FIVE Anglican youth leaders from the diocese of Swaziland in Southern Africa, who were due to join a pilgrimage in Scotland this month, have had their UK visa applications rejected by the Home Office.
The members of the diocesan Youth Council were due to join other representatives, aged 22-38, from the companion dioceses of Brechin, in Scotland, and the US Episcopal diocese of Iowa, from 15 to 25 July.
UK border officials have denied visas to the group because there was “unclear assurance that they were part of an official body” and not enough evidence to suggest they had “sufficient commitments in their home country for authorities to be assured that they would not remain” in the UK permanently.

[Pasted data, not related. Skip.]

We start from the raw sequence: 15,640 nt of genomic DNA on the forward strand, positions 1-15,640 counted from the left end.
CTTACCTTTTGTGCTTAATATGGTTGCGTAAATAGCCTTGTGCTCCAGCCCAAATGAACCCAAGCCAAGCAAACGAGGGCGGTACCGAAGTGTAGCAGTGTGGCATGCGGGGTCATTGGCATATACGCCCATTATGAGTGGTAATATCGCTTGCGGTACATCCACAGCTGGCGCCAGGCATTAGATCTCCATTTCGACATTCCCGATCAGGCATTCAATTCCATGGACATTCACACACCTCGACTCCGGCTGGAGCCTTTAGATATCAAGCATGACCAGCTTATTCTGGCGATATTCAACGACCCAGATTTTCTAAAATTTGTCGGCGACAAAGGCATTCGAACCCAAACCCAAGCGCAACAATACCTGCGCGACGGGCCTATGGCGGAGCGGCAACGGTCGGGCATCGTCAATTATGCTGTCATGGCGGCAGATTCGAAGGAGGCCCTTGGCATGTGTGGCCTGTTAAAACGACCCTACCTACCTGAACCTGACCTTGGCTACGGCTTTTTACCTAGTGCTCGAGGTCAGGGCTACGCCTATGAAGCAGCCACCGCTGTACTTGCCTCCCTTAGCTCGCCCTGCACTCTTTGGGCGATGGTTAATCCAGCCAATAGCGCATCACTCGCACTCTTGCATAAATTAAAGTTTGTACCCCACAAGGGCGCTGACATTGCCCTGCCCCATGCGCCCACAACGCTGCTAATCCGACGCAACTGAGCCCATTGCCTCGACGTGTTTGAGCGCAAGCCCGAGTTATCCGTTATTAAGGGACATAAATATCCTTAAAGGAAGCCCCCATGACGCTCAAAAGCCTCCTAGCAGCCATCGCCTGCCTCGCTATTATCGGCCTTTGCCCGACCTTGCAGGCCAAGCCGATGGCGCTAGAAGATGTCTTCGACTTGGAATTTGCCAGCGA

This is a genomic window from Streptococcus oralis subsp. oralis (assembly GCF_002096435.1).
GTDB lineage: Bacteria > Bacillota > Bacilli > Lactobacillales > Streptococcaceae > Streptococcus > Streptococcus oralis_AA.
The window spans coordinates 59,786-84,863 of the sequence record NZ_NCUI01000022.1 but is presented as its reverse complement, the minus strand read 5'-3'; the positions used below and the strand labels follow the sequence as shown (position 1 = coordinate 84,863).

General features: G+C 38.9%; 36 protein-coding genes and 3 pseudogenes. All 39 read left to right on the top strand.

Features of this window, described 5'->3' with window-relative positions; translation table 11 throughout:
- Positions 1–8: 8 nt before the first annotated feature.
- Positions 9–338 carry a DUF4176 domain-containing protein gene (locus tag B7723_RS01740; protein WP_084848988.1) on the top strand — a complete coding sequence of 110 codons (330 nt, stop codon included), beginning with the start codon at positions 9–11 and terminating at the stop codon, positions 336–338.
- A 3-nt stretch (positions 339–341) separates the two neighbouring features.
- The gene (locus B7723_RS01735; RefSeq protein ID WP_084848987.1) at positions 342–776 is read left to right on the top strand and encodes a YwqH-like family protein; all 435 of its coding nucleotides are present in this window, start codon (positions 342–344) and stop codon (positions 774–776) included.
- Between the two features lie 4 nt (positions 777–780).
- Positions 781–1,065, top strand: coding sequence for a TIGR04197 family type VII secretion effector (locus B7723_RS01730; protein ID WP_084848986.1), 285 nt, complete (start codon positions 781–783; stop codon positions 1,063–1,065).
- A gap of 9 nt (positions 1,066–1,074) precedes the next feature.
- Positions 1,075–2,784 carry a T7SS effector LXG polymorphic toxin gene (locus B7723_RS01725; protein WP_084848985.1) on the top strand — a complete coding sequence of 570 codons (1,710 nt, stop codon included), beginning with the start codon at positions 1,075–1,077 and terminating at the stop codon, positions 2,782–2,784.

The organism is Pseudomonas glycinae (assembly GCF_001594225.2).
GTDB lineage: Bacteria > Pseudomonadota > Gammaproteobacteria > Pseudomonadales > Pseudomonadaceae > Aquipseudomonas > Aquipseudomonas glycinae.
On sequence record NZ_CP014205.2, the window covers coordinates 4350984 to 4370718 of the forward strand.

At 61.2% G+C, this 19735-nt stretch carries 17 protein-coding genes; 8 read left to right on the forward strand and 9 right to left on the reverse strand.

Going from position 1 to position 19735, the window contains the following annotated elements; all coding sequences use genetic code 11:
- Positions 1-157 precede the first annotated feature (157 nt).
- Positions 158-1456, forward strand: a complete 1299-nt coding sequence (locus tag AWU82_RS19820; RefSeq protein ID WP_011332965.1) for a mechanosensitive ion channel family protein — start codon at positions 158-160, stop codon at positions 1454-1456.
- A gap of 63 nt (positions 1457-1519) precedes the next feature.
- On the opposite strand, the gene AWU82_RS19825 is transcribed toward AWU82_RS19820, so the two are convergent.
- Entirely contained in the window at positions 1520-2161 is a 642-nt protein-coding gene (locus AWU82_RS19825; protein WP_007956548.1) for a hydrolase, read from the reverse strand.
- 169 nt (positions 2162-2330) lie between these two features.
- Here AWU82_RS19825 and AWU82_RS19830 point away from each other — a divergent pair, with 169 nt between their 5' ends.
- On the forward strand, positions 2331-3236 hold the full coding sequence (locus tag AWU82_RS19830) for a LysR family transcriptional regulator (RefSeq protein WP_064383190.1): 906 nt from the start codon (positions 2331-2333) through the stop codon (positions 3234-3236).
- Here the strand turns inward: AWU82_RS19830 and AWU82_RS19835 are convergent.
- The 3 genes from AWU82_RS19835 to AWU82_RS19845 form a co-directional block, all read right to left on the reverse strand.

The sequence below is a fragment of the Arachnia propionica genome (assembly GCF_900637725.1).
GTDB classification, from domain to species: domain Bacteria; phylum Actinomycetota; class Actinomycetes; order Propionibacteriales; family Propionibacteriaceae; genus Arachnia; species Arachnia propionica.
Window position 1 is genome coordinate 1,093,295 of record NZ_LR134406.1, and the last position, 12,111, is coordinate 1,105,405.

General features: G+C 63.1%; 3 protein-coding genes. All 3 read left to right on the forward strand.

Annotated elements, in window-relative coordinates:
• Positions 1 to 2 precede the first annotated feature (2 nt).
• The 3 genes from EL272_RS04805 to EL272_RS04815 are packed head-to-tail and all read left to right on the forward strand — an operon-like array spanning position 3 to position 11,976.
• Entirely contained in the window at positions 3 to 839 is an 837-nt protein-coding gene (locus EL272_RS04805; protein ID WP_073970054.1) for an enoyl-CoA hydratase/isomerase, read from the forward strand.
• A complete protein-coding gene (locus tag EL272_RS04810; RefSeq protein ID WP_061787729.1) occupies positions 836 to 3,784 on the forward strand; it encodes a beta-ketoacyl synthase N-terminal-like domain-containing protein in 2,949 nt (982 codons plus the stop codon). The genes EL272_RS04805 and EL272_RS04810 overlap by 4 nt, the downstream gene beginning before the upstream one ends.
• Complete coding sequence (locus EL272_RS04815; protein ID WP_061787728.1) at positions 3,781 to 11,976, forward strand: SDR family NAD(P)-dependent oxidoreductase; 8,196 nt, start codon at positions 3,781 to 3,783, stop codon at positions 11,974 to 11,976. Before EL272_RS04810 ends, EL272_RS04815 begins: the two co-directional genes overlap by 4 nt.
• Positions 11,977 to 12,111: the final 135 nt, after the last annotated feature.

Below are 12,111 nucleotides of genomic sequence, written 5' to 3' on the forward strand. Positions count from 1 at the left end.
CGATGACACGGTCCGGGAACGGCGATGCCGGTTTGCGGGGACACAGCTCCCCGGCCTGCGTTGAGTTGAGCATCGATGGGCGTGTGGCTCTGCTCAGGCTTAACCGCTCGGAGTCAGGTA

The Bishop of Iowa, the Rt Revd Alan Scarfe, said this week that extensive preparations for the pilgrimage, and connections made through social media in the run up to the event, “only deepens the aggravation and disappointment in the unexpected denial of access” by the Home Office.
“Every effort was made to underscore the official nature of the delegation, and the substantial support of the companions and their bishops,” he said. “In a time when Britain is concerned about its portrayal of being inhospitable to strangers, on the heels of Brexit, this is a more than unfortunate turn of events which we hope can still be transformed.”
At present, the Bishop of Swaziland, the Rt Revd Ellinah Wamukoya, will be the only representative of the diocese of Swaziland to attend the event; she already has an active visa.
The three-way gathering of the dioceses has taken place in various forms for almost 40 years, since the first at Lambeth Palace in 1978. It is part of an ongoing effort to bring together church leaders of this and the next generation across the Anglican Communion. The previous youth conference was held in Swaziland in December 2014.
The Home Office has been approached for comment.